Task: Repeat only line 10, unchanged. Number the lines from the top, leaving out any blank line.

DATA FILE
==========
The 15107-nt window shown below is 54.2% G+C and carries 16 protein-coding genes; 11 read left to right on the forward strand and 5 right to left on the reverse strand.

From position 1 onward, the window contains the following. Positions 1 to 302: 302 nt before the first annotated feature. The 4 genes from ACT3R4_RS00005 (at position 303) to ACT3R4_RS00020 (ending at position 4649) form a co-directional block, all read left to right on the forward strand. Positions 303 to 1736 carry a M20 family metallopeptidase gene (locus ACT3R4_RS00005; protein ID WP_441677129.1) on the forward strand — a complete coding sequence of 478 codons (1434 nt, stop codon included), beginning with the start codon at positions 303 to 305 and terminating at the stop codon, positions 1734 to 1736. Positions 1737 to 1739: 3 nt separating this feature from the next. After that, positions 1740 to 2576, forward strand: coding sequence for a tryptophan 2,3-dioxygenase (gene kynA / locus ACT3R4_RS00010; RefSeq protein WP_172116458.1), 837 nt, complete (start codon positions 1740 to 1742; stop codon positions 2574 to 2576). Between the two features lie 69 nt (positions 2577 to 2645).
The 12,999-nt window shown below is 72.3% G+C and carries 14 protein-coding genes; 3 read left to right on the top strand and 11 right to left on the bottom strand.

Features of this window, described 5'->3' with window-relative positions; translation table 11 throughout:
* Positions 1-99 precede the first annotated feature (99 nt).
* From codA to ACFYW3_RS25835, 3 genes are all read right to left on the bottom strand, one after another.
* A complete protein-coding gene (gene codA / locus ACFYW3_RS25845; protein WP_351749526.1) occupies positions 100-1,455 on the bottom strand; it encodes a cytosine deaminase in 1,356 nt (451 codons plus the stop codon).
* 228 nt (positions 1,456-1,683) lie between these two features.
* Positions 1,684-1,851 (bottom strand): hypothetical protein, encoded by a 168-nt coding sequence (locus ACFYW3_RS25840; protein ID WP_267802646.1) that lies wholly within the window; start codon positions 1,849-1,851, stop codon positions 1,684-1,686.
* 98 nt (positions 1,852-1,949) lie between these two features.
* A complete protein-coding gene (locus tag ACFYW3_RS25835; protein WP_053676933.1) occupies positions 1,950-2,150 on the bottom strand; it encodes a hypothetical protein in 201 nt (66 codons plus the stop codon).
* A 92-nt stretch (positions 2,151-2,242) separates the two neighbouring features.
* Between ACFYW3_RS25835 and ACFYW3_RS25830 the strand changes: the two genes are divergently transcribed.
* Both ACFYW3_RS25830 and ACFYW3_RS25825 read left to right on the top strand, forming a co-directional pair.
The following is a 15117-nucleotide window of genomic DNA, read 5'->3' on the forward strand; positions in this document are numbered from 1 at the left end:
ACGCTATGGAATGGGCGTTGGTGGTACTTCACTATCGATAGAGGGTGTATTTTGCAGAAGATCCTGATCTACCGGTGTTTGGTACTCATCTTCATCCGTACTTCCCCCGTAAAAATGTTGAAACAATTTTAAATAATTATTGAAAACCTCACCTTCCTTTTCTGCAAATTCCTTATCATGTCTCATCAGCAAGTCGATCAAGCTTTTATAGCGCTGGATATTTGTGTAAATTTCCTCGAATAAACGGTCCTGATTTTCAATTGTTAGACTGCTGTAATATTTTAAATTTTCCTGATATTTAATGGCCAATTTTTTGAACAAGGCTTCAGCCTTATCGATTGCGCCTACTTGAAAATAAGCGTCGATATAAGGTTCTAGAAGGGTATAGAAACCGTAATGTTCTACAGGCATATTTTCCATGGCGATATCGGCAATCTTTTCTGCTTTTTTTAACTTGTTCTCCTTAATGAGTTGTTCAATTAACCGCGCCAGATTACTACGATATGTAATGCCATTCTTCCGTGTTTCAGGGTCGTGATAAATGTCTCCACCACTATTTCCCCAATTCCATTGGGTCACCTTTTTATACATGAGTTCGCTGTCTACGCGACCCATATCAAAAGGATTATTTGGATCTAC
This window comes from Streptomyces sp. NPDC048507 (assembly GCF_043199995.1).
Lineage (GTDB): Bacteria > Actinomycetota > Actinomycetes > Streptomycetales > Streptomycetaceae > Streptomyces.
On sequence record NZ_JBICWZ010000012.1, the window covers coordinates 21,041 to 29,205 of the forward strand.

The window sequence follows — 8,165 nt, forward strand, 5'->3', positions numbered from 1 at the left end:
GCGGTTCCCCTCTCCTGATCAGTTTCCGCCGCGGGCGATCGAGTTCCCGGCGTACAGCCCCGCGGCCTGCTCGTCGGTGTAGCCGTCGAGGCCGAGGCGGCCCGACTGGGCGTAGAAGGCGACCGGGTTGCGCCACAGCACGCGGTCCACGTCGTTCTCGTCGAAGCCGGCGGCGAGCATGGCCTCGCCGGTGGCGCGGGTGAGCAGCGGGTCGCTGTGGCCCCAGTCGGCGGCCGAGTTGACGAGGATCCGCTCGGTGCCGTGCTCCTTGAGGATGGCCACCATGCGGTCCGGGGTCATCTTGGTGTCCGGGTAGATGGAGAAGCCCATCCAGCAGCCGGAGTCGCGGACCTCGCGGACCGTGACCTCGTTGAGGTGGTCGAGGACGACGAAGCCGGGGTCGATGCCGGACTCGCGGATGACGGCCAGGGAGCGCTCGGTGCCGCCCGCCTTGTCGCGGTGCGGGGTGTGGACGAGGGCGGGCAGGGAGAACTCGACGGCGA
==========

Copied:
* 98 nt (positions 1,852-1,949) lie between these two features.